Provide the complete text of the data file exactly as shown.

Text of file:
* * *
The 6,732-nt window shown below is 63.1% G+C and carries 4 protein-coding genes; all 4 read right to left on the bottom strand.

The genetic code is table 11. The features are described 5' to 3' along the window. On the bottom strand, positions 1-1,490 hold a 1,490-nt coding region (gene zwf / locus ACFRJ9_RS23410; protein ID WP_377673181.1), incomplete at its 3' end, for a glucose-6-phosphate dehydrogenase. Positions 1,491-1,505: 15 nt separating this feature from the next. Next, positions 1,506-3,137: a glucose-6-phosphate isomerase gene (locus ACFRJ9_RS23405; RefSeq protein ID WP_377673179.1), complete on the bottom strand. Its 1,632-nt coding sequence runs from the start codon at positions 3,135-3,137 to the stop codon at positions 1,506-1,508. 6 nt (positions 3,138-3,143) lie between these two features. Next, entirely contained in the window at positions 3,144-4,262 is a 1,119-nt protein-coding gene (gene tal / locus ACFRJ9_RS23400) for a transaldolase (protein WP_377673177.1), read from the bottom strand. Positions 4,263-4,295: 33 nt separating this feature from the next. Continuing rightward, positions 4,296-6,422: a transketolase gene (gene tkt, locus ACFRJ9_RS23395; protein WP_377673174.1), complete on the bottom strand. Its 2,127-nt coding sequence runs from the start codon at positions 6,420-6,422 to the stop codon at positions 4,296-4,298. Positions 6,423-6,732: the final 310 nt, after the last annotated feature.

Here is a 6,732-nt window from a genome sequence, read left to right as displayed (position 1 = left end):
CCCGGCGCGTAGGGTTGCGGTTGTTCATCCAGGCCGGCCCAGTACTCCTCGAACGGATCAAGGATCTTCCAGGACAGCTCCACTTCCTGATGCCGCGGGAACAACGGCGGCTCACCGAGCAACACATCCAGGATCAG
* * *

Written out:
The 6,732-nt window shown below is 63.1% G+C and carries 4 protein-coding genes; all 4 read right to left on the bottom strand.

The genetic code is table 11. The features are described 5' to 3' along the window. On the bottom strand, positions 1-1,490 hold a 1,490-nt coding region (gene zwf / locus ACFRJ9_RS23410; protein ID WP_377673181.1), incomplete at its 3' end, for a glucose-6-phosphate dehydrogenase. Positions 1,491-1,505: 15 nt separating this feature from the next. Next, positions 1,506-3,137: a glucose-6-phosphate isomerase gene (locus ACFRJ9_RS23405; RefSeq protein ID WP_377673179.1), complete on the bottom strand. Its 1,632-nt coding sequence runs from the start codon at positions 3,135-3,137 to the stop codon at positions 1,506-1,508. 6 nt (positions 3,138-3,143) lie between these two features. Next, entirely contained in the window at positions 3,144-4,262 is a 1,119-nt protein-coding gene (gene tal / locus ACFRJ9_RS23400) for a transaldolase (protein WP_377673177.1), read from the bottom strand. Positions 4,263-4,295: 33 nt separating this feature from the next. Continuing rightward, positions 4,296-6,422: a transketolase gene (gene tkt, locus ACFRJ9_RS23395; protein WP_377673174.1), complete on the bottom strand. Its 2,127-nt coding sequence runs from the start codon at positions 6,420-6,422 to the stop codon at positions 4,296-4,298. Positions 6,423-6,732: the final 310 nt, after the last annotated feature.

Here is a 6,732-nt window from a genome sequence, read left to right as displayed (position 1 = left end):
CCCGGCGCGTAGGGTTGCGGTTGTTCATCCAGGCCGGCCCAGTACTCCTCGAACGGATCAAGGATCTTCCAGGACAGCTCCACTTCCTGATGCCGCGGGAACAACGGCGGCTCACCGAGCAACACATCCAGGATCAG